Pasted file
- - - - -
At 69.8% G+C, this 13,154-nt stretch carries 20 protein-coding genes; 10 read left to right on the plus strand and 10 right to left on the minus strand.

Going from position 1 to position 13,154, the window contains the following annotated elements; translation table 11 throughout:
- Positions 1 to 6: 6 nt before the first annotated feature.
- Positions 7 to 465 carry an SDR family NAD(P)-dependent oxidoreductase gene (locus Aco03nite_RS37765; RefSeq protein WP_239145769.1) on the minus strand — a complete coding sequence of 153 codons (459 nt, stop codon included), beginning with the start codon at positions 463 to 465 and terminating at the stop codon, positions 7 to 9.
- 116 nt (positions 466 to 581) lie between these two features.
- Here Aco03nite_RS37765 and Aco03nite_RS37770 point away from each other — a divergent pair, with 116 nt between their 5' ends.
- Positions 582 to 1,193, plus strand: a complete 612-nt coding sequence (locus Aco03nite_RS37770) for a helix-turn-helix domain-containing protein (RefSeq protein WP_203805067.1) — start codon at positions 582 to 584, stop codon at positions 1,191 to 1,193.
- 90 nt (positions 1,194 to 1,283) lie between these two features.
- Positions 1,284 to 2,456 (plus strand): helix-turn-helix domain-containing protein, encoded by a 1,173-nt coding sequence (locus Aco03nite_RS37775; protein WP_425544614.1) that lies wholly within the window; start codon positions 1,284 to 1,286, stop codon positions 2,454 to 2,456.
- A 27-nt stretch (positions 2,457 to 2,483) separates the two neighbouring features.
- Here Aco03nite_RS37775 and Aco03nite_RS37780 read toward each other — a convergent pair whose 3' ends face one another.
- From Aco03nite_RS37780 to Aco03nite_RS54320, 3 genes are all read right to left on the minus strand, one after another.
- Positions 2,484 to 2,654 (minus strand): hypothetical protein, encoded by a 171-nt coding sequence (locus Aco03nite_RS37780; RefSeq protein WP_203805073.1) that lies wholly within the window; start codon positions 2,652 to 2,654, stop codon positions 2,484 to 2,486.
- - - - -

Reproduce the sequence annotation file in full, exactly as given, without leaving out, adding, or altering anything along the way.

At 69.8% G+C, this 13,154-nt stretch carries 20 protein-coding genes; 10 read left to right on the plus strand and 10 right to left on the minus strand.

Going from position 1 to position 13,154, the window contains the following annotated elements; translation table 11 throughout:
- Positions 1 to 6: 6 nt before the first annotated feature.
- Positions 7 to 465 carry an SDR family NAD(P)-dependent oxidoreductase gene (locus Aco03nite_RS37765; RefSeq protein WP_239145769.1) on the minus strand — a complete coding sequence of 153 codons (459 nt, stop codon included), beginning with the start codon at positions 463 to 465 and terminating at the stop codon, positions 7 to 9.
- 116 nt (positions 466 to 581) lie between these two features.
- Here Aco03nite_RS37765 and Aco03nite_RS37770 point away from each other — a divergent pair, with 116 nt between their 5' ends.
- Positions 582 to 1,193, plus strand: a complete 612-nt coding sequence (locus Aco03nite_RS37770) for a helix-turn-helix domain-containing protein (RefSeq protein WP_203805067.1) — start codon at positions 582 to 584, stop codon at positions 1,191 to 1,193.
- 90 nt (positions 1,194 to 1,283) lie between these two features.
- Positions 1,284 to 2,456 (plus strand): helix-turn-helix domain-containing protein, encoded by a 1,173-nt coding sequence (locus Aco03nite_RS37775; protein WP_425544614.1) that lies wholly within the window; start codon positions 1,284 to 1,286, stop codon positions 2,454 to 2,456.
- A 27-nt stretch (positions 2,457 to 2,483) separates the two neighbouring features.
- Here Aco03nite_RS37775 and Aco03nite_RS37780 read toward each other — a convergent pair whose 3' ends face one another.
- From Aco03nite_RS37780 to Aco03nite_RS54320, 3 genes are all read right to left on the minus strand, one after another.
- Positions 2,484 to 2,654 (minus strand): hypothetical protein, encoded by a 171-nt coding sequence (locus Aco03nite_RS37780; RefSeq protein WP_203805073.1) that lies wholly within the window; start codon positions 2,652 to 2,654, stop codon positions 2,484 to 2,486.